The evolutionary point made is interesting. However there is limit to the accuracy of our understanding. We can at best say we have a full grasp of general principles. Details are harder to guarantee. Whilst the espoused principle makes sense there is no guarantee it is accurate. It is an assumption made on certain principles. As I said there may be something in it. But it is not guaranteed. It is a theory not fact.
  • KarlLBKarlLB Shipmate
    Hugal wrote: »
    Wrong I know the principles of the major belief systems. So your post is slightly insulting to me at least. It is because I am aware of the different belief systems that I came to my conclusion. They are so different that to put them under one category is to try to make them somehow the same. Which they are not. It is a perfectly reasonable evidence based opinion.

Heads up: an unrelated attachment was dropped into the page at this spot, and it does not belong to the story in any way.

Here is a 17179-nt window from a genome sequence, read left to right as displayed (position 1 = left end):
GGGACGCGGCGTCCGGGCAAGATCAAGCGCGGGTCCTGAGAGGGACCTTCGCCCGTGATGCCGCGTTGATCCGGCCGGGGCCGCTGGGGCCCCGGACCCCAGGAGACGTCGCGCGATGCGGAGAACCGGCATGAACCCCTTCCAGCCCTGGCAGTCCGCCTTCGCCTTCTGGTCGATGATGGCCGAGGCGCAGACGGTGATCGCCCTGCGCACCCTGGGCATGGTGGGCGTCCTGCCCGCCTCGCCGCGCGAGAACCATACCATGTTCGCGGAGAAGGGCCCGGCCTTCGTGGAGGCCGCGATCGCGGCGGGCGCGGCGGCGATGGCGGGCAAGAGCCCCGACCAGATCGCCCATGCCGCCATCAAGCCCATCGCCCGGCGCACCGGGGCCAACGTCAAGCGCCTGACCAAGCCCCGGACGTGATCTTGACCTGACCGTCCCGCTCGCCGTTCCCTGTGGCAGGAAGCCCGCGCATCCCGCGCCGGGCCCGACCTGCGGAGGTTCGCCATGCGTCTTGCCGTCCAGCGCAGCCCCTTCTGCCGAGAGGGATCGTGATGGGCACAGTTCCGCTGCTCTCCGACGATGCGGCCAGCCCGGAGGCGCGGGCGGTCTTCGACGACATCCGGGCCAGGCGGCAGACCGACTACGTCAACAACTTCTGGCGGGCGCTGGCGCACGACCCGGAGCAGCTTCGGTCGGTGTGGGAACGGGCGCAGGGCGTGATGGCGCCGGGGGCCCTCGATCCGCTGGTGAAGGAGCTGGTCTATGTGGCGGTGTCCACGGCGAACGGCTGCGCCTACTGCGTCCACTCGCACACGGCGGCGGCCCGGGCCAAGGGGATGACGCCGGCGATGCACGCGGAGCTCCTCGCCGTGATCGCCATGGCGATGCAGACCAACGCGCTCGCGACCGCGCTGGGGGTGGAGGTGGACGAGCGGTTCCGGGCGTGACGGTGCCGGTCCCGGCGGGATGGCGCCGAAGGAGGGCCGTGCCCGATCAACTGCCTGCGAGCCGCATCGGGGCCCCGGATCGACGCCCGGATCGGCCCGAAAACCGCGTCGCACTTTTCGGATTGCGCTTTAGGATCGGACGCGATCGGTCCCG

We class both brine shrimp and giraffes as "animals" but no-one thinks that makes them the same.
  • kmannkmann Shipmate
    Raptor Eye wrote: »
    I find it odd that a priest I know claims not to be religious. Huh?
    Yes, that makes my blood boil, as a fellow priest. While I wouldn't necessary agree that living by any set of rules makes you religious, I absolutely hate when Christians claim not to be religious, and especially when they claim that this has 'evangelistic advantages.' It doesn't. It is simply not true, as any dictionary will tell you, and it seems to be an Evangelical trope that only Evangelicals understand, based on a completely idiosyncratic definition of religion that literally no one holds to.
    Raptor Eye wrote: »
    Perhaps he means that he doesn't conform to a stereotype of someone pious and/or judgemental, but then hopefully none of us do.